Among the numerous risk factors for suicide, it is important to define those that are fluctuating, modifiable, and potentially treatable. Since the seasonal fluctuation in suicide has become a recognized and significant phenomenon, it is desirable to identify variables that consistently demonstrate an association with the seasonal variation of suicidal behaviors as well as completed suicide. For example, environmental factors such as the amount of sunshine and distribution of aeroallergens vary with the seasons. Moreover, clinical variables such as allergic illness, viral infections and mood disorders also manifest seasonal variations and such variations could potentially be associated with the seasonal variation of suicide rate.

A better understanding of the underlying mechanisms responsible for the seasonal variations in suicide could lead to improved and novel suicide prevention strategies. Therefore we comprehensively evaluated published papers, focusing on the potential association between suicide risk factors and seasonal fluctuation of suicide completion in various demographic groups and geographic locations. We also discuss the presence of seasonality of suicide, the strength and the clinical implication of the association for each risk factor.

2. Methods

This is a comprehensive narrative review of journal papers on suicide seasonality published from 1979 to 2011. We carried out a comprehensive search of PubMed/MEDLINE (1979–2011) using the keywords: “suicide” and “seasonality”, cross-referenced with the terms “age”, “gender”, “methods of suicide”, “socioeconomic status”, “sunshine”, “temperature”, “geographic region”, “comorbid disease”, “allergy”, “mental illness”, “infection”, and “cytokine”. After we had identified potential publications of interest we read through the titles and abstracts and those selected were subsequently reviewed and categorized by suicide risk factors of interest. We only included articles in English. Among those, reports dealing with seasonality or monthly fluctuation were taken to review the relationship between seasonality and suicide.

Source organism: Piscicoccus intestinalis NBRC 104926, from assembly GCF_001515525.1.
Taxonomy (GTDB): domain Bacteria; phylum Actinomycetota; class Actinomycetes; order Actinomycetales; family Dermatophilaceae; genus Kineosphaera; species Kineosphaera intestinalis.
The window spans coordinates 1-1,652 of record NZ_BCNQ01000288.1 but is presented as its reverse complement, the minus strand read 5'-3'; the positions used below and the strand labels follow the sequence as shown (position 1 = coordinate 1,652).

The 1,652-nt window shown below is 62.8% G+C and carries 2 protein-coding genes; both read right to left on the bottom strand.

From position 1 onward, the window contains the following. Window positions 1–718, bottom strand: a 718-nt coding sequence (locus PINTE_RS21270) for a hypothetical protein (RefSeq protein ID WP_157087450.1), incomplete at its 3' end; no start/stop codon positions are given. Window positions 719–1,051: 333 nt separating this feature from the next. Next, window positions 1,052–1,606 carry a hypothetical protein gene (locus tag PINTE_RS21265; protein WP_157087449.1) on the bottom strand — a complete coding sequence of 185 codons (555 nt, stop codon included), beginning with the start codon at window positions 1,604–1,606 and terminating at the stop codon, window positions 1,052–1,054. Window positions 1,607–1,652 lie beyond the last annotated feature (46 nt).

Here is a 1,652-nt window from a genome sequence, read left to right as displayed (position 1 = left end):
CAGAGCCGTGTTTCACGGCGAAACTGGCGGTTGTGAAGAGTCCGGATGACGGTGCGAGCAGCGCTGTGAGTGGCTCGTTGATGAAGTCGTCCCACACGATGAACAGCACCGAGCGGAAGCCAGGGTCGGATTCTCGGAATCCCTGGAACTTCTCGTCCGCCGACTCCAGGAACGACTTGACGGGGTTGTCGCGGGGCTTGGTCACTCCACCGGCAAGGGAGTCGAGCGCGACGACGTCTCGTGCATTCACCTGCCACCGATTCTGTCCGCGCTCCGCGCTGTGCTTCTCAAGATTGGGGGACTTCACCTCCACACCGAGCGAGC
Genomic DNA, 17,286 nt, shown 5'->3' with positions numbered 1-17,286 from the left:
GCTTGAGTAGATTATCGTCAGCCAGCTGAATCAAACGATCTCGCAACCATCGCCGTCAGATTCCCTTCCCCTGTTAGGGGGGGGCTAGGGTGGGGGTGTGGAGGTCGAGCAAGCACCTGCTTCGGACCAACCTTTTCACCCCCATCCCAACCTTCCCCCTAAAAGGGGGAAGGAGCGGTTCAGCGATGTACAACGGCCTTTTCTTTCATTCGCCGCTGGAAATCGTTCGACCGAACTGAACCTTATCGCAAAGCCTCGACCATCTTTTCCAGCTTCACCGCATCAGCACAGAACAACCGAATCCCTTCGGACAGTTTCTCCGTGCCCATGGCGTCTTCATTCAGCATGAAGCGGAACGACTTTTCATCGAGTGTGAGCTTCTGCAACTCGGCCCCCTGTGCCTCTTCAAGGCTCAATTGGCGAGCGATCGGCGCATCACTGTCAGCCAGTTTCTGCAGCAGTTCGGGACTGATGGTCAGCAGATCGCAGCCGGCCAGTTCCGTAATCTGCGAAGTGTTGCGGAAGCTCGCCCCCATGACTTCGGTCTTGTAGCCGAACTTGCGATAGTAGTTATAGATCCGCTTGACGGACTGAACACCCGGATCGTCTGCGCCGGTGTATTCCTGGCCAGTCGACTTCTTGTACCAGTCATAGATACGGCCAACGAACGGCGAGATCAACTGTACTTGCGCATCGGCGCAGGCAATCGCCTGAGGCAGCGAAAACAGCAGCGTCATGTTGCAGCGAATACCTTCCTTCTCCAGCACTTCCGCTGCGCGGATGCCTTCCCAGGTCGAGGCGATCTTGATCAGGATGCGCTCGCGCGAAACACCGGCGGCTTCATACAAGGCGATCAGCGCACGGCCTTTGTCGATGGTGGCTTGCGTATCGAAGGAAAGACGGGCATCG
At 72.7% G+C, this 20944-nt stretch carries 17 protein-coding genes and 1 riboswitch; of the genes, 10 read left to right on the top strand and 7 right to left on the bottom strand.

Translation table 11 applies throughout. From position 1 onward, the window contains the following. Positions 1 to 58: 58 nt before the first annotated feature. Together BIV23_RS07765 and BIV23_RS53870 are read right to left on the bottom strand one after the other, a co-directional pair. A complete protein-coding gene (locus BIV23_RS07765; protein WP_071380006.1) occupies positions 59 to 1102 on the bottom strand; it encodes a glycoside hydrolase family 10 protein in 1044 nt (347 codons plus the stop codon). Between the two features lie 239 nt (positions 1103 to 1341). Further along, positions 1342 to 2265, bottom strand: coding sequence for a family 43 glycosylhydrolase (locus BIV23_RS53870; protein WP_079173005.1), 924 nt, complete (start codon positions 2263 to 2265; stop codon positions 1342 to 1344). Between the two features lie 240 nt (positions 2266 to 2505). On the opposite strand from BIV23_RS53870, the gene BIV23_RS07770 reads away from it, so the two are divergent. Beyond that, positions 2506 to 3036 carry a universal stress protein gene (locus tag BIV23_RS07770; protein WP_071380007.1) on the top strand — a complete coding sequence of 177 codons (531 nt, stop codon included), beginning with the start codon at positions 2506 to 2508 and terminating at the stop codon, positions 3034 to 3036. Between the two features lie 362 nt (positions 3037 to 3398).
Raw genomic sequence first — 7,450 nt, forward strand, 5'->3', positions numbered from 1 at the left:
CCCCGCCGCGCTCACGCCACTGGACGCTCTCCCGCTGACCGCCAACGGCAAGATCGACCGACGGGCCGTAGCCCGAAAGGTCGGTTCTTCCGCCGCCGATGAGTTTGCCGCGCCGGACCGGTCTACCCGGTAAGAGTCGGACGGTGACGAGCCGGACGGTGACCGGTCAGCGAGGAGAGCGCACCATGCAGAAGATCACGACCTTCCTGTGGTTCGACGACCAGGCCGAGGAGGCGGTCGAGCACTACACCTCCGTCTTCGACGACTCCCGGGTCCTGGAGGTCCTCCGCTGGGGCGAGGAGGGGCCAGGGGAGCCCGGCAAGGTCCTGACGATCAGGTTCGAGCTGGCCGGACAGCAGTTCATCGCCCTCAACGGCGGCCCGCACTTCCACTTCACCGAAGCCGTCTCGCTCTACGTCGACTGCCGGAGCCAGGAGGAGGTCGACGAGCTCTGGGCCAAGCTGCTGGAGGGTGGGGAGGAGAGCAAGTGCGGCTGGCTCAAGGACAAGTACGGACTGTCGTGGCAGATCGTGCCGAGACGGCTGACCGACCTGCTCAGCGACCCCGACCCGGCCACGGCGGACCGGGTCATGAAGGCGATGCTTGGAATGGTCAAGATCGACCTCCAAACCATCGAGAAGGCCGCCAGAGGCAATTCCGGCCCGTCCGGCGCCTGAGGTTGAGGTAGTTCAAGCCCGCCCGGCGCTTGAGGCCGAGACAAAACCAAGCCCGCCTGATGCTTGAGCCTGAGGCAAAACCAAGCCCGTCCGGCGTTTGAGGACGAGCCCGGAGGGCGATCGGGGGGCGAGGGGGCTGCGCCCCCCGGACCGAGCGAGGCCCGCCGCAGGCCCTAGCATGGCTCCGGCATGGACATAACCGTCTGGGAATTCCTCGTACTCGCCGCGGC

3. Potential Environmental Mediators

Environmental factors have been considered as possible mediators of the seasonal variation in human behaviors and therefore may also influence suicidal behaviors. Here we review physical (i.e., bioclimatic factors such as sunshine, temperature and rainfall), chemical (i.e., pollutants), and biological (i.e., viruses, bacteria, protozoa and allergens) factors as potential triggers of suicidal behaviors in spring or fall.

3.1. Bioclimatic Factors

Bioclimatic factors have been suggested to be potential mediators of the seasonal variation in suicide, though this concept is controversial. Some researchers have documented a positive association between sunshine/temperature/humidity and suicide [20,21,22,23,24,25,26], while others dispute this relationship [27,28,29,30]. In addition, a few studies concluded that a positive association between climatic factors and seasonal variation of suicide was present only for suicide by violent methods [14,31].

Petriduo et al. [32] suggested that sunlight may act as a trigger of suicide. In addition, suicide rates are greater in rural areas than in urban areas [2,4,33,34] and higher among outdoor workers compared to indoor workers [35]. Some empirical findings support the notion that the intensity of sunlight may play a role in the triggering of suicide and therefore provide a potential link to the seasonal variation in suicide. Hiltunen et al. reported the association between increased suicide mortality and the period with the longest day length (which was between May and July) i.e., late spring/early summer [36]. Another study in Greenland reported a similar pattern. However, both studies suggested the role of latitude and other signals besides the variation in daylight, as the suicide peak of the northern area of Finland (Oulu) was delayed when compared to the southern area (Helsinki) and the strength of the suicide peak was more pronounced at higher latitudes [36,37]. A recent analysis of data from Finland suggested a correlation between solar radiation and suicide mortality [38] but other studies have also suggested that seasonal suicide peak in spring occurs significantly later than the interval of change in day length [39,40,41]. Furthermore, Papadopoulos et al. [42] hypothesized that a time lag exists for the effect of solar radiance on suicidality. In summary, seasonal changes in sunlight seem unlikely to fully account for the seasonal variation in suicide.